Mr Redwood,

    It’s not my normal habit to be flippant regarding the subjects mentioned today, however:

    is your spelling of the word “academics” intended to be ironic?!

  2. Lifelogic
    Posted January 22, 2015 at 6:29 am | Permalink

    “Maybe it was accident that these matters did not get discussed” given the BBC’s record I hardly think so.

    The BBC has a clear agenda to destroy what little is left of UK democracy. People like Ken Clarke and John Major are endlessly invited on and ask to say uninterrupted whatever they want on the BBC. Whereas people who want less EU are nearly always accused of racism and endlessly heckled by lefty interviewers. They are equally biased on their global warming/expensive religious energy agenda and on higher taxes and an ever bloated state sector.

    They never for example point out the huge difference in total remuneration between the 20% who work for the state sector (with pensions included) and the 80% who do not. It is about 50% more and for fewer hours and more sick days. They also have their silly equality agenda constantly taking about gender pay gaps, glass ceilings and quotas. This despite the fact that women without children already earn more than men and it is quite clear they tend on to freely chose different types of jobs and to study different subjects.

    The BBC can hardly ever even utter the word England or the democratic bias against them in the UK devolution system.

    Cameron, by appointing Lord Patten to the BBC trust clearly showed that he wanted these absurd BBC biases to continue. Cameron is at heart a “BBC think” person, essentially pro EU, pro green crap, pro over expensive energy, for the breakup of England and for ever higher taxes and an ever bigger state.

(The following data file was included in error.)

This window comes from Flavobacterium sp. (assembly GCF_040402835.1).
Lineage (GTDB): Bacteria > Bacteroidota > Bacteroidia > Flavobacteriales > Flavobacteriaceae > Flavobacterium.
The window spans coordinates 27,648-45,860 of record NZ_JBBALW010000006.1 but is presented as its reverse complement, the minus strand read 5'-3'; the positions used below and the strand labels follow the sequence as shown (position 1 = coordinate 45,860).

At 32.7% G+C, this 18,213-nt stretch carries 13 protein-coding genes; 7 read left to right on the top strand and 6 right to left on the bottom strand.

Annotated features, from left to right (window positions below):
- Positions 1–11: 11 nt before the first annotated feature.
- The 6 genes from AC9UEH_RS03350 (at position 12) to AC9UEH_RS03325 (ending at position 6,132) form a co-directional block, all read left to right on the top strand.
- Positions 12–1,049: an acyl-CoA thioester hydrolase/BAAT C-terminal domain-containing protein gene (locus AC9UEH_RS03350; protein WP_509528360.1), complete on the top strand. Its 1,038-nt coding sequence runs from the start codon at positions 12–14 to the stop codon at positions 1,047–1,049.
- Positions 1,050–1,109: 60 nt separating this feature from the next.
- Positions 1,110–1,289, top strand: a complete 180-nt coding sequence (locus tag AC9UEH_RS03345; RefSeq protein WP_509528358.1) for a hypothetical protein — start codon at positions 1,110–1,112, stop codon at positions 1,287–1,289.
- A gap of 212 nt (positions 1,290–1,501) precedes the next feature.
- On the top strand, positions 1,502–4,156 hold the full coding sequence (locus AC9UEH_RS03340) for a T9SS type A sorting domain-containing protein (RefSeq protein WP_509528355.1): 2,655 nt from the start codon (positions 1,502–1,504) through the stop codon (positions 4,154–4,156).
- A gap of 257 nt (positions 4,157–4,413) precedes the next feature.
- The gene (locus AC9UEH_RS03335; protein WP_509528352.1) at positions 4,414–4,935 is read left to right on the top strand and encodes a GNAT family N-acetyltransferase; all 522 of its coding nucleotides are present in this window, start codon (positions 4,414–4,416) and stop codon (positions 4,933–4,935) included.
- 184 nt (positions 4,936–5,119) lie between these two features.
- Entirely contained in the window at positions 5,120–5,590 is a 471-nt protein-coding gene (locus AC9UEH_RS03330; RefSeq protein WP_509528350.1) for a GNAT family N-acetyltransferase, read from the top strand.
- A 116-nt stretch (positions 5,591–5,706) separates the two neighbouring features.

80% of UK voters want an EU referendum now or very soon and yet, thanks to Cameron’s wet and serial ratting approach, he is going to throw a second election to parties that do not even want to give them one. The country is crying out for a real Tory/UKIP government but where are the real Tories no where to be seen?

    • Hope
      Posted January 23, 2015 at 4:37 pm | Permalink

      You will note that Lord Hill, Madelson, Patten, Kinnock, Briton all held non elected EU jobs and all, except Hill, rejected by the UK electorate.

      Briton, described yesterday’s news the press as an EU fanatic, was another brought in on as an adviser to Cameron in 2010. Does anyone still think Cameron is a Eurosceptic? Perhaps most come to realise he surrounds himself with pro EU fanatics might be a clue of his true position especially as some were the political assasins of Thatcher.

      • Jerry
        Posted January 23, 2015 at 9:04 pm | Permalink

        @Hope; “You will note that Lord Hill, Madelson, Patten, Kinnock, Briton all held non elected EU jobs and all, except Hill, rejected by the UK electorate”

        (I trust I will not be out of outer saying the following)

        I suspect that many people will likely observe the exact opposite to what “Hope” points out above, all but Lord Hill have stood for and been elected by the popular vote at least once during their political careers, even if they were later ‘sacked’ in one way or another. Not that it disqualifies, either way, far from it.

        “Does anyone still think Cameron is a Eurosceptic?”